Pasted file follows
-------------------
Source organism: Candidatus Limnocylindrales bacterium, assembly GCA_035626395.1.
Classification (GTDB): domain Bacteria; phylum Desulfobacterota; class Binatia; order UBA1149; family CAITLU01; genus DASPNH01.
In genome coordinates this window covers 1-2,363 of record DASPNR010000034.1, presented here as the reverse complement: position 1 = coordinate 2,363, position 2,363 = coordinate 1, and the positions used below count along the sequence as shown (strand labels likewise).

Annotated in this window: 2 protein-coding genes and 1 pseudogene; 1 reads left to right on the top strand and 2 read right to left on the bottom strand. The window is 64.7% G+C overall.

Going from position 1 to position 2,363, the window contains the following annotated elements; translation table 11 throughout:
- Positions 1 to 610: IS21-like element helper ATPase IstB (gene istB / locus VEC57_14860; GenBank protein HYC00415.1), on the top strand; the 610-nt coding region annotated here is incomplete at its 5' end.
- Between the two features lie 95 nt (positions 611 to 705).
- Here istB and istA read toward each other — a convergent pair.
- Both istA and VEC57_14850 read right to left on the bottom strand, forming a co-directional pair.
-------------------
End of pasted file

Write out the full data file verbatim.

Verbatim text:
Source organism: Candidatus Limnocylindrales bacterium, assembly GCA_035626395.1.
Classification (GTDB): domain Bacteria; phylum Desulfobacterota; class Binatia; order UBA1149; family CAITLU01; genus DASPNH01.
In genome coordinates this window covers 1-2,363 of record DASPNR010000034.1, presented here as the reverse complement: position 1 = coordinate 2,363, position 2,363 = coordinate 1, and the positions used below count along the sequence as shown (strand labels likewise).

Annotated in this window: 2 protein-coding genes and 1 pseudogene; 1 reads left to right on the top strand and 2 read right to left on the bottom strand. The window is 64.7% G+C overall.

Going from position 1 to position 2,363, the window contains the following annotated elements; translation table 11 throughout:
- Positions 1 to 610: IS21-like element helper ATPase IstB (gene istB / locus VEC57_14860; GenBank protein HYC00415.1), on the top strand; the 610-nt coding region annotated here is incomplete at its 5' end.
- Between the two features lie 95 nt (positions 611 to 705).
- Here istB and istA read toward each other — a convergent pair.
- Both istA and VEC57_14850 read right to left on the bottom strand, forming a co-directional pair.